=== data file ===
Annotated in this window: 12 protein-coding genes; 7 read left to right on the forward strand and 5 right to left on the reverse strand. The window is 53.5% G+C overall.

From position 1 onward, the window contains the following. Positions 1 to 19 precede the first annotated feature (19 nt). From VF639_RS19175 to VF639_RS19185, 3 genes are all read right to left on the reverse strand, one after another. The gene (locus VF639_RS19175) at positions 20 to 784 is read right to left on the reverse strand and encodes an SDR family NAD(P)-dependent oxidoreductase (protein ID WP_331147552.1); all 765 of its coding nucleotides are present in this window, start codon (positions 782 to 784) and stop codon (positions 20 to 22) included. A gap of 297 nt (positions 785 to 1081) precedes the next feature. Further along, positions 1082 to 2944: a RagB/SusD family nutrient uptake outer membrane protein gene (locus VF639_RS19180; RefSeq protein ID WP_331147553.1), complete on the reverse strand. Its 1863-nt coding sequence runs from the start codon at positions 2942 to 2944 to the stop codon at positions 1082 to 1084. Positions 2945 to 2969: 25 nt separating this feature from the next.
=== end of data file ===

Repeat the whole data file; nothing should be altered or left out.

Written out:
Annotated in this window: 12 protein-coding genes; 7 read left to right on the forward strand and 5 right to left on the reverse strand. The window is 53.5% G+C overall.

From position 1 onward, the window contains the following. Positions 1 to 19 precede the first annotated feature (19 nt). From VF639_RS19175 to VF639_RS19185, 3 genes are all read right to left on the reverse strand, one after another. The gene (locus VF639_RS19175) at positions 20 to 784 is read right to left on the reverse strand and encodes an SDR family NAD(P)-dependent oxidoreductase (protein ID WP_331147552.1); all 765 of its coding nucleotides are present in this window, start codon (positions 782 to 784) and stop codon (positions 20 to 22) included. A gap of 297 nt (positions 785 to 1081) precedes the next feature. Further along, positions 1082 to 2944: a RagB/SusD family nutrient uptake outer membrane protein gene (locus VF639_RS19180; RefSeq protein ID WP_331147553.1), complete on the reverse strand. Its 1863-nt coding sequence runs from the start codon at positions 2942 to 2944 to the stop codon at positions 1082 to 1084. Positions 2945 to 2969: 25 nt separating this feature from the next.